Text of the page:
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Fri, Sept. 20

Brewer calls another special session on budget, tax hike

Gov. Jan Brewer on Tuesday participated in a ceremonial ribbon cutting for the new headquarters of a nutritional supplement company. Brewer wants a special legislative session Thursday on the budget but said she was not intending to ask Democrats what they need to support her plan for a sales tax referral. (Capitol Media Services photo by Howard Fischer)

Gov. Jan Brewer on Tuesday participated in a ceremonial ribbon cutting for the new headquarters of a nutritional supplement company. Brewer wants a special legislative session Thursday on the budget but said she was not intending to ask Democrats what they need to support her plan for a sales tax referral. (Capitol Media Services photo by Howard Fischer)

PHOENIX -- Gov. Jan Brewer ordered lawmakers back to the Capitol on Thursday to deal with the budget deficit even though she doesn't have the votes for her plan.

Brewer said Tuesday she has been told by House and Senate leadership that they have corralled the necessary support from Democrats to push through legislation putting a temporary sales tax hike on the ballot this spring. Those Democratic votes are necessary because some Republicans will not vote for the plan.

Only thing is, Democratic legislative leaders said those votes are not there -- at least not yet and maybe not ever.

House Speaker Kirk Adams, R-Mesa, confirmed that late Tuesday, saying he told the governor himself that he could not produce the necessary votes.

Despite that, Rep. Kyrsten Sinema, D-Phoenix, the No. 2 Democrat in the House, said neither Brewer nor Adams has agreed to sit down with party leadership to negotiate.

Adams said he has been conversing regularly in recent days with Democratic leaders.

That isn't the case with Brewer, though. She said Democrats know from prior meetings with her what she wants.

"I've laid out the plan, they know what is necessary,' Brewer said. "I'm looking for action and I'm looking for quick action.'

And what of what the Democrats want? Brewer ignored the question, getting into the back seat of her state car, closing the door and being driven off by her security detail.

Sinema said while party members agree with Brewer that more money is needed to deal with the $1.6 billion deficit, they will not provide the votes unless the package addresses Democratic needs.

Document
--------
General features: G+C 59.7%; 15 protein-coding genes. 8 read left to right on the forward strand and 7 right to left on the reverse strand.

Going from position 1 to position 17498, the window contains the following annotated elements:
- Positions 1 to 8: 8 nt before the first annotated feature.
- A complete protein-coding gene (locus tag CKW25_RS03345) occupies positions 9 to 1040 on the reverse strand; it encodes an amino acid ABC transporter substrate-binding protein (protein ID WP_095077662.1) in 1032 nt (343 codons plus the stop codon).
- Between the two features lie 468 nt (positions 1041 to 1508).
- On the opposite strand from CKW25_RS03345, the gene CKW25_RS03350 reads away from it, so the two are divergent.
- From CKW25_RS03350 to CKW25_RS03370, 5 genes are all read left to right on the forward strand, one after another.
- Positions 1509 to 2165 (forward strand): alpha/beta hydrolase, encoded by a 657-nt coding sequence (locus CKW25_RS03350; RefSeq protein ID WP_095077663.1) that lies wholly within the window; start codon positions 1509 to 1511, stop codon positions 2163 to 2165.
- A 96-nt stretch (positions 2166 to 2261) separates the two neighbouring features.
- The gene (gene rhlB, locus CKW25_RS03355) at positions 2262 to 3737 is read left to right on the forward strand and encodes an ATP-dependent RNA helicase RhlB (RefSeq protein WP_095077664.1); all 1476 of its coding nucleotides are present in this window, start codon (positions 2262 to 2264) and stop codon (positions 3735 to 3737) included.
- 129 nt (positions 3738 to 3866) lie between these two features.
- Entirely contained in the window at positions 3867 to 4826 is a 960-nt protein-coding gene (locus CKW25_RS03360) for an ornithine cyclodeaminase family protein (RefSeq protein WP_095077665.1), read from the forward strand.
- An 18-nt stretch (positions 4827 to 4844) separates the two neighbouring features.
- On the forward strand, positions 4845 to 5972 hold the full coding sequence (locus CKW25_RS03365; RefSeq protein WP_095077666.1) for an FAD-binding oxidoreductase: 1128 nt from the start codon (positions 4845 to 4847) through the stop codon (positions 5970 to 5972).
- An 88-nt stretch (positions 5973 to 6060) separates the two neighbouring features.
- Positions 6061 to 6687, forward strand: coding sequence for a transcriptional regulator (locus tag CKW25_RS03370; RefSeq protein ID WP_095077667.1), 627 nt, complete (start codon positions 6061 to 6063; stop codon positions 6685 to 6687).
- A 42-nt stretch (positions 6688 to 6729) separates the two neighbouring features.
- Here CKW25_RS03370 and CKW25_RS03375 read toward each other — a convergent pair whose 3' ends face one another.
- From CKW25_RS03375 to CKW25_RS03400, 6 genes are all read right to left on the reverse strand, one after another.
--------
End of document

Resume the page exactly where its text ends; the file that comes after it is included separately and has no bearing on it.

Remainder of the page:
"Democrats believe that the way to get the revenue we need to protect schools and kids is to start cracking down on some of these loopholes we have for big corporations and the rich,' she said. That includes dealing with the fact that most services and many products are exempt from the state's existing 5.6 percent sales tax.

Sinema, acknowledging the need for quick action, said Democrats might be persuaded to support some kind of simple temporary tax hike. Brewer wants a one-cent increase for three years which could generate close to $1 billion a year.

But Sinema said that can't happen unless and until Republicans -- including the governor -- sit down to talk with the Democrats.

"If they're interested in negotiating, we are there, we are ready.' And she said it would be helpful if the governor herself reached out to the Democrats.

Sen. Rebecca Rios, D-Apache Junction, Sinema's counterpart in the Senate, said she was "stunned' by Brewer's assertion that her party members would just go along with what she wants.

"For the governor to assume that she's got Democratic support to get these things through is foolhardy, it's premature,' Rios said.

"She's making a big assumption,' she continued. "And we all know the old adage about assuming.'

One thing Democrats wants, Rios said, are assurances that any money raised from the one-cent increase will go to keep priority programs alive.

But the problems go deeper than that. Rios said Democrats don't like other measure Brewer and Republicans want to put on the ballot: Asking permission to divert money now being raised for other voter-approved purposes.

That includes the First Things First program for early childhood development programs financed by an 80-cent-a-pack tax on cigarettes. A 1998 constitutional amendment now protect those dollars from being raided.

The proposal seeks to let legislators take half of what that fund has on hand, plus half of the $150 million a year the levy raises in future years.

It also could let legislators take money from a 2000 sales tax hike earmarked for education, as well as possibly trim parts of the state's health care system.

"We have some members that are rightly concerned about potentially giving these Republicans access to the only semblance of a safety net that would be left when it comes to education and health and human services,' Rios said.

Separately, Republicans are crafting another measure for the special session, this one to cut another $150 million in spending, on top of $300 million taken from the budget just last month.

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